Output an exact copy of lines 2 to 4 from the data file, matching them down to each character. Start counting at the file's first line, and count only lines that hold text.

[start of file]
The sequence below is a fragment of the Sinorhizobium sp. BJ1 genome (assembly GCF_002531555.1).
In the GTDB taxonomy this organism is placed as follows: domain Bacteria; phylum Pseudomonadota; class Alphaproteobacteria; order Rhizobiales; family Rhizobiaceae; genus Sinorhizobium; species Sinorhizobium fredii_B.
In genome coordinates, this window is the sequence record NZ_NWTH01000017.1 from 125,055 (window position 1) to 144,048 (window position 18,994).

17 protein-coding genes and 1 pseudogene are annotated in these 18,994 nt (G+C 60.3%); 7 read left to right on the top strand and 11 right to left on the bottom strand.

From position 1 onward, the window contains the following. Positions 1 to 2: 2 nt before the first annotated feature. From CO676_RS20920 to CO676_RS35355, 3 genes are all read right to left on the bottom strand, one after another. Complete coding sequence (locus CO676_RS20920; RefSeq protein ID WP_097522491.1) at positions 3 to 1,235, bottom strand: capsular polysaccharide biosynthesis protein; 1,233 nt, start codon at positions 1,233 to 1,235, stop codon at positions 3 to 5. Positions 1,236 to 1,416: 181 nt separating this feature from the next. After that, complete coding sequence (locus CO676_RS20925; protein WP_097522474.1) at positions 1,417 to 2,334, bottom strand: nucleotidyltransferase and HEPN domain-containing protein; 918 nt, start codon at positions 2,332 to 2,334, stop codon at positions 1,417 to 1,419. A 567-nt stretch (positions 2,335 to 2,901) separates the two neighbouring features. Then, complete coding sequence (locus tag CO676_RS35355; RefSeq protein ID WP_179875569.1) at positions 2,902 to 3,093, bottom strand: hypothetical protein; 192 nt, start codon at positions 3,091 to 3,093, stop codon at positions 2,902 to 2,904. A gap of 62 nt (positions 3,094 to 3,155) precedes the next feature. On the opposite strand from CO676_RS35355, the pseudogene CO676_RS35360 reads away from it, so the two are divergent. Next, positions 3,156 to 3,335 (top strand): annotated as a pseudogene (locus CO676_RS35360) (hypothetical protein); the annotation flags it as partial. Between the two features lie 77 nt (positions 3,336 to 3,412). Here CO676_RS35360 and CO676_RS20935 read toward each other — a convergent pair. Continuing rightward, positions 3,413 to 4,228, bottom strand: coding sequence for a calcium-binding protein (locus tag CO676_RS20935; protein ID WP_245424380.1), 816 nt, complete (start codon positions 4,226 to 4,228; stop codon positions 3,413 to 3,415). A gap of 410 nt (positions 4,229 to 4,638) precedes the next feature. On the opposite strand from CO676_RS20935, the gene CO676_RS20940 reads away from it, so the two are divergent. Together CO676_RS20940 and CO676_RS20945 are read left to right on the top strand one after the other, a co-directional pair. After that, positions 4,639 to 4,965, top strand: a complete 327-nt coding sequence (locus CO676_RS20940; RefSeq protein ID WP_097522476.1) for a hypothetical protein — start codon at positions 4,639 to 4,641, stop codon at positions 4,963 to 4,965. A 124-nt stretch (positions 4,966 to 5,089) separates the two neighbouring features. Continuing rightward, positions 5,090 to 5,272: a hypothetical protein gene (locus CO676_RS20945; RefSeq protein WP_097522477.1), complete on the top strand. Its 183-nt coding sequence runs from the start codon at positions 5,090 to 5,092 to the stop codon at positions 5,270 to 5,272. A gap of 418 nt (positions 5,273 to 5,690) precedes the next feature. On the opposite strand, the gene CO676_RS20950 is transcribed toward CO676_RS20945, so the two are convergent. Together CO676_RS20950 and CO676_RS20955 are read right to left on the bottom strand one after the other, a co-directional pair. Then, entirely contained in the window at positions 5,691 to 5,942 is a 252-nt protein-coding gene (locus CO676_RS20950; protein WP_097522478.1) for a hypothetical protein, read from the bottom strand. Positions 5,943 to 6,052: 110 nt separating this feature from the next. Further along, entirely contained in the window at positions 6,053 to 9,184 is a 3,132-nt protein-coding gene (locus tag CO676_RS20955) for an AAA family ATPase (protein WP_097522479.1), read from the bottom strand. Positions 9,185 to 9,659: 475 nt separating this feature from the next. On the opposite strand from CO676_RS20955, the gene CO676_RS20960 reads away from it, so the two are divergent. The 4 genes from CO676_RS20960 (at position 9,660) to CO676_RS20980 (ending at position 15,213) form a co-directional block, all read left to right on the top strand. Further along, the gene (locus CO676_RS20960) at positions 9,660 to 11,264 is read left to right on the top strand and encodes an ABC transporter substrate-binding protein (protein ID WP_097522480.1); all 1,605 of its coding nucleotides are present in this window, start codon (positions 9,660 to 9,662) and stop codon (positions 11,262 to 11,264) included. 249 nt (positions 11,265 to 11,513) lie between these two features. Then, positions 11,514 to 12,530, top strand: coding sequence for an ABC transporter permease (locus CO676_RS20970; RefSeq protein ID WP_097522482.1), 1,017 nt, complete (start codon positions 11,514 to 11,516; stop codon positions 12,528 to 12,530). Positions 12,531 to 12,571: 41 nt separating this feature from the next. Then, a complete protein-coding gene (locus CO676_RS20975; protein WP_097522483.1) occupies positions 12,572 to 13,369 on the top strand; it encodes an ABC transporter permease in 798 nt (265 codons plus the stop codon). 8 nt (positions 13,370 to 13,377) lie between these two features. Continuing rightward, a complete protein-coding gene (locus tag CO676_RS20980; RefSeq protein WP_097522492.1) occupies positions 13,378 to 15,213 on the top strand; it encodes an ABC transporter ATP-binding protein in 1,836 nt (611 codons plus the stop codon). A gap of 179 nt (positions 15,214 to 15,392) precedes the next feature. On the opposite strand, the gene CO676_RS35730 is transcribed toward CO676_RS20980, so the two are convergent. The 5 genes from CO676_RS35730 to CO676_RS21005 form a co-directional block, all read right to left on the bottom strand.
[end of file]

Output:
In the GTDB taxonomy this organism is placed as follows: domain Bacteria; phylum Pseudomonadota; class Alphaproteobacteria; order Rhizobiales; family Rhizobiaceae; genus Sinorhizobium; species Sinorhizobium fredii_B.
In genome coordinates, this window is the sequence record NZ_NWTH01000017.1 from 125,055 (window position 1) to 144,048 (window position 18,994).

17 protein-coding genes and 1 pseudogene are annotated in these 18,994 nt (G+C 60.3%); 7 read left to right on the top strand and 11 right to left on the bottom strand.